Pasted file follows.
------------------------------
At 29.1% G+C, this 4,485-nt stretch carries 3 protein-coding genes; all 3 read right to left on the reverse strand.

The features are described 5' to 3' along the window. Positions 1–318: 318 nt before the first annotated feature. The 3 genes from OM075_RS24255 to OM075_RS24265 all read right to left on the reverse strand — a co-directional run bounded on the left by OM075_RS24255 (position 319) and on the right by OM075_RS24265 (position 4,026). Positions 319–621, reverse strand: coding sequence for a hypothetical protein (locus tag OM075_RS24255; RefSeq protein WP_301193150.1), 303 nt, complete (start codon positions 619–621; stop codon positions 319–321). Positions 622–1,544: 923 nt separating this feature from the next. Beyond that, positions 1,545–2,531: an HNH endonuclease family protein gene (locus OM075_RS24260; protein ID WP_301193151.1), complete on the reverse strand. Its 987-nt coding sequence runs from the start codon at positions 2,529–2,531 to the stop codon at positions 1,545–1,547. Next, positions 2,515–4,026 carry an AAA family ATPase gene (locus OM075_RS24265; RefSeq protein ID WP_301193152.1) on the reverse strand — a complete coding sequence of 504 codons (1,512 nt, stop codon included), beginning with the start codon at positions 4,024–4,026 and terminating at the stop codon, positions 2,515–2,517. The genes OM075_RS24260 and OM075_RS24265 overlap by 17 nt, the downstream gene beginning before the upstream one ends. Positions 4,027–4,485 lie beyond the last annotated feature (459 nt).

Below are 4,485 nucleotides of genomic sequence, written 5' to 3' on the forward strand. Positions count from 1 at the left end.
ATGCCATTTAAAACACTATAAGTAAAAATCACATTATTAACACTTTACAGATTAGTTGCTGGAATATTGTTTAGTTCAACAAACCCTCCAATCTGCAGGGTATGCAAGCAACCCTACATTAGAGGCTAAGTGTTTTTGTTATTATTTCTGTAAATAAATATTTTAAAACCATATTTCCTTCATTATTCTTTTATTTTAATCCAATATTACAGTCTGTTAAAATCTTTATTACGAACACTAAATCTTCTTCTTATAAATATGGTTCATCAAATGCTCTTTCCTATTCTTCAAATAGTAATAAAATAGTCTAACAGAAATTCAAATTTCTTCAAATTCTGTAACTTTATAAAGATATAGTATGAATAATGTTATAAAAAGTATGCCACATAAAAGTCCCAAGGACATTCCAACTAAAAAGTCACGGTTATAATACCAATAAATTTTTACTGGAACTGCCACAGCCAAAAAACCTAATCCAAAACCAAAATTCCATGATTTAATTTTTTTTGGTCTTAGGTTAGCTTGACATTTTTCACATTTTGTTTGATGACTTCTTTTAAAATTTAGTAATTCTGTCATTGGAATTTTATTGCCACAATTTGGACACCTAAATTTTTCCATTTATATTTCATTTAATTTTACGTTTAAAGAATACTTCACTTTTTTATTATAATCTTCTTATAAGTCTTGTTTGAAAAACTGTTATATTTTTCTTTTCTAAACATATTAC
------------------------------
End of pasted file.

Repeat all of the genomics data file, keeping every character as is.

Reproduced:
At 29.1% G+C, this 4,485-nt stretch carries 3 protein-coding genes; all 3 read right to left on the reverse strand.

The features are described 5' to 3' along the window. Positions 1–318: 318 nt before the first annotated feature. The 3 genes from OM075_RS24255 to OM075_RS24265 all read right to left on the reverse strand — a co-directional run bounded on the left by OM075_RS24255 (position 319) and on the right by OM075_RS24265 (position 4,026). Positions 319–621, reverse strand: coding sequence for a hypothetical protein (locus tag OM075_RS24255; RefSeq protein WP_301193150.1), 303 nt, complete (start codon positions 619–621; stop codon positions 319–321). Positions 622–1,544: 923 nt separating this feature from the next. Beyond that, positions 1,545–2,531: an HNH endonuclease family protein gene (locus OM075_RS24260; protein ID WP_301193151.1), complete on the reverse strand. Its 987-nt coding sequence runs from the start codon at positions 2,529–2,531 to the stop codon at positions 1,545–1,547. Next, positions 2,515–4,026 carry an AAA family ATPase gene (locus OM075_RS24265; RefSeq protein ID WP_301193152.1) on the reverse strand — a complete coding sequence of 504 codons (1,512 nt, stop codon included), beginning with the start codon at positions 4,024–4,026 and terminating at the stop codon, positions 2,515–2,517. The genes OM075_RS24260 and OM075_RS24265 overlap by 17 nt, the downstream gene beginning before the upstream one ends. Positions 4,027–4,485 lie beyond the last annotated feature (459 nt).

Below are 4,485 nucleotides of genomic sequence, written 5' to 3' on the forward strand. Positions count from 1 at the left end.
ATGCCATTTAAAACACTATAAGTAAAAATCACATTATTAACACTTTACAGATTAGTTGCTGGAATATTGTTTAGTTCAACAAACCCTCCAATCTGCAGGGTATGCAAGCAACCCTACATTAGAGGCTAAGTGTTTTTGTTATTATTTCTGTAAATAAATATTTTAAAACCATATTTCCTTCATTATTCTTTTATTTTAATCCAATATTACAGTCTGTTAAAATCTTTATTACGAACACTAAATCTTCTTCTTATAAATATGGTTCATCAAATGCTCTTTCCTATTCTTCAAATAGTAATAAAATAGTCTAACAGAAATTCAAATTTCTTCAAATTCTGTAACTTTATAAAGATATAGTATGAATAATGTTATAAAAAGTATGCCACATAAAAGTCCCAAGGACATTCCAACTAAAAAGTCACGGTTATAATACCAATAAATTTTTACTGGAACTGCCACAGCCAAAAAACCTAATCCAAAACCAAAATTCCATGATTTAATTTTTTTTGGTCTTAGGTTAGCTTGACATTTTTCACATTTTGTTTGATGACTTCTTTTAAAATTTAGTAATTCTGTCATTGGAATTTTATTGCCACAATTTGGACACCTAAATTTTTCCATTTATATTTCATTTAATTTTACGTTTAAAGAATACTTCACTTTTTTATTATAATCTTCTTATAAGTCTTGTTTGAAAAACTGTTATATTTTTCTTTTCTAAACATATTAC